A new report by Physicians for Human Rights (PHR) released at a conference in Kabul today on “Truth Seeking and the Role of Forensic Science” outlines steps that Afghanistan can take if it is to make progress in addressing the right to truth of victims of more than three decades of violent conflict by identifying missing and disappeared persons.
The most important step in conclusively determining whether chemical weapons have been used is for independent experts to get prompt, unfettered access to the site of the suspected attack, according to Physicians for Human Rights, the American organization that was one of the first to document Iraq’s use of poison gas against its Kurdish population in 1988.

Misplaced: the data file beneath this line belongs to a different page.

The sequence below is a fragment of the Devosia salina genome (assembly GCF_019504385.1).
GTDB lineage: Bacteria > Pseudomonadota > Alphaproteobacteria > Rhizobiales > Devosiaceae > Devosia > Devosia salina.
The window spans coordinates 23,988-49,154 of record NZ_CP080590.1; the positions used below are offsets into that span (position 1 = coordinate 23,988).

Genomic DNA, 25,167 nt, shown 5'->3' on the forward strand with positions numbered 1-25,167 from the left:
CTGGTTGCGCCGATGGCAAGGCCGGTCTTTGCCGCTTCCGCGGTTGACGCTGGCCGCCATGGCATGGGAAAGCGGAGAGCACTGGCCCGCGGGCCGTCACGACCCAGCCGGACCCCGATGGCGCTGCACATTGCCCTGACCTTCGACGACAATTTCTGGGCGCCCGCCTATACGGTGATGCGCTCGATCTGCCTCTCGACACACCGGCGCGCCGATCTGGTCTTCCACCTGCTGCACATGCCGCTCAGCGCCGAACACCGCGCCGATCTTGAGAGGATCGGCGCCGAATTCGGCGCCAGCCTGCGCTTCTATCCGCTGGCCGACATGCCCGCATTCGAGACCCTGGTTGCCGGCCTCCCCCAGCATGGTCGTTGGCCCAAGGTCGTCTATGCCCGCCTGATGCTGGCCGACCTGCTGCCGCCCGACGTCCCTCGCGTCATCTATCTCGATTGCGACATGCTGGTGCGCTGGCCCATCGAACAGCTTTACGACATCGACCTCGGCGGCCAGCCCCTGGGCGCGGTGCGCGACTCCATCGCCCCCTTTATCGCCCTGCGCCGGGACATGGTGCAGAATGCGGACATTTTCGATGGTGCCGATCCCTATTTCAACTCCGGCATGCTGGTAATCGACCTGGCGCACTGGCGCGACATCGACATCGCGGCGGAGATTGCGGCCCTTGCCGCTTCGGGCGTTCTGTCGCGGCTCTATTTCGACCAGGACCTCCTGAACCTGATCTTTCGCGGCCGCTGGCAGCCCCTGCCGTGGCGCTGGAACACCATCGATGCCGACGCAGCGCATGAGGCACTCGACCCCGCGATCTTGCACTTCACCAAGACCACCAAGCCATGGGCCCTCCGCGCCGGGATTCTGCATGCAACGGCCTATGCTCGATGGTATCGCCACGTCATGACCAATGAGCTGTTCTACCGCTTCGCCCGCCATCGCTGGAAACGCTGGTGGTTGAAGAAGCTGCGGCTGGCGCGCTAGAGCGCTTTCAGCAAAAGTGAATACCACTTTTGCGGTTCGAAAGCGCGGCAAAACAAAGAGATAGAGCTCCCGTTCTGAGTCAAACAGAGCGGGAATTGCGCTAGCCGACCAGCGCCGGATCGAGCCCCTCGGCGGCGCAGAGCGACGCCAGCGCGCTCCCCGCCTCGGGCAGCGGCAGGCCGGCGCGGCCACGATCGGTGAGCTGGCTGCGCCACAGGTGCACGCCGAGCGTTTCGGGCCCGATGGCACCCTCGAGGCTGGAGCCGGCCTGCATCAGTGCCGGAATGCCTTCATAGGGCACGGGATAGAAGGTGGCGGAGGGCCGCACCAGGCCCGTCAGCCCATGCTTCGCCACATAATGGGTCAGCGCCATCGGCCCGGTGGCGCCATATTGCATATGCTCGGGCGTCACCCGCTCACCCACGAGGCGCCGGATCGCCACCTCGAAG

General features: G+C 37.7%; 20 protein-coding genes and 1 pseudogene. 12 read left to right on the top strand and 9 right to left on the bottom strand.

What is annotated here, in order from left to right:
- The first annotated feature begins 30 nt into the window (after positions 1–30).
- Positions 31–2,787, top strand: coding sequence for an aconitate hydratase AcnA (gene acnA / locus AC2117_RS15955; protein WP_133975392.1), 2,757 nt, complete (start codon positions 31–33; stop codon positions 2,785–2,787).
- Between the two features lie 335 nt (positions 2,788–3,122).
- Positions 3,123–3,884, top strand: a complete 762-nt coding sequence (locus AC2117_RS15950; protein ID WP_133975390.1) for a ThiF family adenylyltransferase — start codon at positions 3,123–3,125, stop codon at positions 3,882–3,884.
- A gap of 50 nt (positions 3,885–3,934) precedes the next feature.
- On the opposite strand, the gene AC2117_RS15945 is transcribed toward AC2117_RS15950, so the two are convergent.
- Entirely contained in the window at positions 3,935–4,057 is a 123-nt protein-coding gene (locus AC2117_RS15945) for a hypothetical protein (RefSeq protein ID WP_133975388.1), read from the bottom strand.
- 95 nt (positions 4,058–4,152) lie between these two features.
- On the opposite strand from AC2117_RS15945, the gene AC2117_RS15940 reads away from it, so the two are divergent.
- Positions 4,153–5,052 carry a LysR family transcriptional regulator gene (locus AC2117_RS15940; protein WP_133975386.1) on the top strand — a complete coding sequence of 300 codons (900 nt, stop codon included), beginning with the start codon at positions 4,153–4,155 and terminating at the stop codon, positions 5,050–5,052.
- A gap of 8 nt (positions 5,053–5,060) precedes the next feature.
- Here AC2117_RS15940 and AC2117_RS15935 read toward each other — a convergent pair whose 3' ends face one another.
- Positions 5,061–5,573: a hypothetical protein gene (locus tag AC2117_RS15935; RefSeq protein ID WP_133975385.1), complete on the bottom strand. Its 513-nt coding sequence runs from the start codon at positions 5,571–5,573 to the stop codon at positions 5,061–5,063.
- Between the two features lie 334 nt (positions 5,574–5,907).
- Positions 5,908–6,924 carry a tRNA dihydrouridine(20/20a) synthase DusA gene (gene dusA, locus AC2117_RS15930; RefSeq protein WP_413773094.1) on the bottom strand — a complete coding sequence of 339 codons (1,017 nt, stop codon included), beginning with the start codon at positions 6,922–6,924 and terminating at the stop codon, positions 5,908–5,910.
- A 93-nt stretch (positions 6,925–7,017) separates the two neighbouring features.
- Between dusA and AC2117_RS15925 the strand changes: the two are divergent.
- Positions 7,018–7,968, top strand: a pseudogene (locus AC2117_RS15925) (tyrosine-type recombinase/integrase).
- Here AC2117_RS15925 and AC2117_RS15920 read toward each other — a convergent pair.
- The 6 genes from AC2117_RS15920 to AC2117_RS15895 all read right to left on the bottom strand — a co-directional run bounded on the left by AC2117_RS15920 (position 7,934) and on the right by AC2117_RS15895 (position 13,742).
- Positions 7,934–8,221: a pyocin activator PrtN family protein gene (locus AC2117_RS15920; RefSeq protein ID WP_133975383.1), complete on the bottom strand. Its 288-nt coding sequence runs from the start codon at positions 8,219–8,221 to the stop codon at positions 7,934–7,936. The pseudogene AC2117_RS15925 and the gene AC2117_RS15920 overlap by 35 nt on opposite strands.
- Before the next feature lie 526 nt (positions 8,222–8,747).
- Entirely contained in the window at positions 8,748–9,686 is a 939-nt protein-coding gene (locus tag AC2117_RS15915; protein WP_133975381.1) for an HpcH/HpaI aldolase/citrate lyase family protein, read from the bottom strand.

PHR calls on Burma’s government to act urgently to halt anti-Muslim incitement and to invite international investigators to launch an immediate independent investigation into a reported massacre of more than two dozen Muslim students in Meiktila on March 21.
A new report by Physicians for Human Rights (PHR) points to improvements Libya should make to its system of exhuming, identifying, and reburying human remains to facilitate healing among grieving survivors and to ensure accountability for perpetrators of atrocities.
PHR is concerned over reports of chemical weapons being used in Syria, and calls for a thorough independent investigation to be conducted immediately.